My favorite bit was the one where one of these proud Americans boasted that anyone who opposed them would be destroyed because they “were ready for war” and everyone else wasn’t.  War?  Seriously?  You’re a pasty-faced desk jockey hiding behind an onscreen pseudonym.  Talk to me when you have the balls to pick up a gun and go to Afghanistan.  That’s war.  It has been my experience that those who really are prepared for war, those who have actually experienced it, tend to be a bit less stuck up their ass when it comes to this sort of thing.  They know better.  They don’t need to parade it about, and they understand that war is a hard job for highly trained professionals and not a casual threat to be trotted out by people whose most strenuous activity today was hitting the space bar.  It’s the wannabes and pretenders who still think playing soldiers is a cool game to while away an afternoon.

Is it any surprise that these people proudly claim to be on the right wing of American politics too?  This certainly has been the playbook of the modern American right wing extremists for most of the last three decades.  It’s a shame that it has infected a perfectly fine literary genre, but not a shock really.

Part of me thinks it would be worthwhile to pay the membership fee just to have voting rights this year and list “No Award” on all the categories.

The Sad Puppies and the Rabid Puppies – for that is what these trolls have called themselves (seriously, I kid you not) – have already publicly declared that they will destroy the Hugos if people do that, though.  Because that would be the mature adult thing to do, right?

Honestly, it gives toddler tantrums a bad name.

And you know what?  Maybe getting rid of the whole notion of awards not such a bad thing.  Clearly we can’t have nice things in my favorite genre anymore.  Not everything lasts forever.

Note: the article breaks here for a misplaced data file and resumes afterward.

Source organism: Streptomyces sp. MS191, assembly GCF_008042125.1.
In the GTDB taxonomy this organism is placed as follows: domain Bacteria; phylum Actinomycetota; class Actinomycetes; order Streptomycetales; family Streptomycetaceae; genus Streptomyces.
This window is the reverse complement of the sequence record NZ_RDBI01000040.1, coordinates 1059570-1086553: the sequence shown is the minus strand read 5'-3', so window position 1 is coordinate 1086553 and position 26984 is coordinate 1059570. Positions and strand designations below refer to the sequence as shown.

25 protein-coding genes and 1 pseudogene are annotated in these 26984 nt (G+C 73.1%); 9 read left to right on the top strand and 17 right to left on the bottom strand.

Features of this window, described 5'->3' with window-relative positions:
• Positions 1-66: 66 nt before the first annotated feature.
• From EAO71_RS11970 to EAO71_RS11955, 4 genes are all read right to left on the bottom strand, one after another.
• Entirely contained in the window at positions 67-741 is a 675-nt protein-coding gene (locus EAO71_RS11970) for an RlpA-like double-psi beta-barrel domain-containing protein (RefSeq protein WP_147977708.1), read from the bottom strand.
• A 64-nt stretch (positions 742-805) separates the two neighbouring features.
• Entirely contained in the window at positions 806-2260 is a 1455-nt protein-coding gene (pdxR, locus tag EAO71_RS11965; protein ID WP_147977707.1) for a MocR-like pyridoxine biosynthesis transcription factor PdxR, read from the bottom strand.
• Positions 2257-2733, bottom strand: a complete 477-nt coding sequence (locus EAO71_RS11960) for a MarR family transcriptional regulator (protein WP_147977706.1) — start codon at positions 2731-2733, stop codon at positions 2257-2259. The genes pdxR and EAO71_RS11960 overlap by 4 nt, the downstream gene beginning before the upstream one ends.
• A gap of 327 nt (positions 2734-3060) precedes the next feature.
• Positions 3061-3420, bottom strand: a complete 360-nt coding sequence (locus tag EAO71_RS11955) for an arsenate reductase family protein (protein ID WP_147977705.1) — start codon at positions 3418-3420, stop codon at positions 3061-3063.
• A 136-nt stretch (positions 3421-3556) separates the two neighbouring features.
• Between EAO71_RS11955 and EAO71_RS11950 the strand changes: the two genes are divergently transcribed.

The vast majority of people who read this will not care, and those who do will understand, as I do, that this post will change nothing.  But it’s my space on the internet, and sometimes you just have to holler at the batshit insanity of the world because otherwise people think nobody is paying attention.


LucyInDisguise said...

I care!

And please, if I may, allow me to add my voice to yours.

Bad puppies! Go lay down.


John the Scientist said...

Sone people are just in need of a rolled up newspaper across the nose.

Carol Elaine said...
This comment has been removed by the author.
Carol Elaine said...

John, methinks we need to rub their noses in the mess they made. And turn a (high pressure) hose on them.

vince said...

I don't pay much attention to awards of any kind, since I see them for the most part as popularity contests. I do rely on reviews and what friends and family recommend, and sometimes just read things because they look interesting or different. Given what I see regularly through my Internet travels, that these sad puppies did what they did doesn't surprise me.

I highly recommend The Martian by Andy Weir if you haven't read it. Best hard SF I've read in many a year. I also recommend Alex Myers's Time Change trilogy.

David said...

You know, that puppy metaphor was probably a bad choice on their part given the general treatment one gives to bad dogs. I doubt they thought that one through, as I doubt they thought through any of it.

Vince, I've heard good things about The Martian as well, and it's on my list of things to read. Haven't run into Time Change - I'll have to look into it. Thanks!

The best SF/F book I've read so far this year has been Emily St. John Mandel's Station Eleven, a surprisingly bittersweet take on the usual post-apocalyptic tale.